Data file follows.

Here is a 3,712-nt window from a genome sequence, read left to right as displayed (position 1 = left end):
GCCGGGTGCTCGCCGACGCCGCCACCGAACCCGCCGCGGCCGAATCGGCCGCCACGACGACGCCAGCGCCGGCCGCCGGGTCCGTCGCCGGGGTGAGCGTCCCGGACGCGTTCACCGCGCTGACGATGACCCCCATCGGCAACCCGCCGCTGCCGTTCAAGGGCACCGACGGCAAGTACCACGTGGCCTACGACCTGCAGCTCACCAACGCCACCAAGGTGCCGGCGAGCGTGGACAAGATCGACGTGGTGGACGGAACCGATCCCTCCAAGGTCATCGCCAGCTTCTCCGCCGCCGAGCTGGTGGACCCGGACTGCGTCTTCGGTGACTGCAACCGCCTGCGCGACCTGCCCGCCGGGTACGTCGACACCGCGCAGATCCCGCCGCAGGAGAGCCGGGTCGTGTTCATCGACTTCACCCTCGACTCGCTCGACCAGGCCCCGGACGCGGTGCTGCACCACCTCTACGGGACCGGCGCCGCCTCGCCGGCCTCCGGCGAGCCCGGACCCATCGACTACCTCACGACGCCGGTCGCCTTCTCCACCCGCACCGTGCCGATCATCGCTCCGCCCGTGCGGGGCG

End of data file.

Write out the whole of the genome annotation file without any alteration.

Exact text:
Here is a 3,712-nt window from a genome sequence, read left to right as displayed (position 1 = left end):
GCCGGGTGCTCGCCGACGCCGCCACCGAACCCGCCGCGGCCGAATCGGCCGCCACGACGACGCCAGCGCCGGCCGCCGGGTCCGTCGCCGGGGTGAGCGTCCCGGACGCGTTCACCGCGCTGACGATGACCCCCATCGGCAACCCGCCGCTGCCGTTCAAGGGCACCGACGGCAAGTACCACGTGGCCTACGACCTGCAGCTCACCAACGCCACCAAGGTGCCGGCGAGCGTGGACAAGATCGACGTGGTGGACGGAACCGATCCCTCCAAGGTCATCGCCAGCTTCTCCGCCGCCGAGCTGGTGGACCCGGACTGCGTCTTCGGTGACTGCAACCGCCTGCGCGACCTGCCCGCCGGGTACGTCGACACCGCGCAGATCCCGCCGCAGGAGAGCCGGGTCGTGTTCATCGACTTCACCCTCGACTCGCTCGACCAGGCCCCGGACGCGGTGCTGCACCACCTCTACGGGACCGGCGCCGCCTCGCCGGCCTCCGGCGAGCCCGGACCCATCGACTACCTCACGACGCCGGTCGCCTTCTCCACCCGCACCGTGCCGATCATCGCTCCGCCCGTGCGGGGCG